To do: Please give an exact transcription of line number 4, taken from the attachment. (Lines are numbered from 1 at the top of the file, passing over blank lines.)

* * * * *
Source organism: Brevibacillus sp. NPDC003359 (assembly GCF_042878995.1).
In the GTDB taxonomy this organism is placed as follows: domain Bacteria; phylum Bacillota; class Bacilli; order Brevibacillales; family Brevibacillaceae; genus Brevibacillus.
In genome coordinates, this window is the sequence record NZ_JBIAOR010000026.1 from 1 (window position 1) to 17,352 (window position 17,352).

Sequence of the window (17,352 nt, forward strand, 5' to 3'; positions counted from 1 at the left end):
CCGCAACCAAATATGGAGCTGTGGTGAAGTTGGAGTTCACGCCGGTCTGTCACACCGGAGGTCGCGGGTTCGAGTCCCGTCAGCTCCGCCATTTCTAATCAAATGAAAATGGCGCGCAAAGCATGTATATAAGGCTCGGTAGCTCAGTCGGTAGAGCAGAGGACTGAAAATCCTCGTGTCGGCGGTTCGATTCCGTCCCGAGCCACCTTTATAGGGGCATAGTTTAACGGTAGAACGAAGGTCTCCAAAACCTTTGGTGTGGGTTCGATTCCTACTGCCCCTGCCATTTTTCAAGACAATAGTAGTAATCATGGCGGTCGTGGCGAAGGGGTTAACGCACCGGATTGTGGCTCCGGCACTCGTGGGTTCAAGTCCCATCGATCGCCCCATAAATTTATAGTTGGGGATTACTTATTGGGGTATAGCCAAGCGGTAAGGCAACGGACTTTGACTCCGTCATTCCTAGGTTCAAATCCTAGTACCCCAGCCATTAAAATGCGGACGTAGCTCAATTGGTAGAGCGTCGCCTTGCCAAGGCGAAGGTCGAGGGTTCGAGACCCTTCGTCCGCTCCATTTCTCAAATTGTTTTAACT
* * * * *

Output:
Sequence of the window (17,352 nt, forward strand, 5' to 3'; positions counted from 1 at the left end):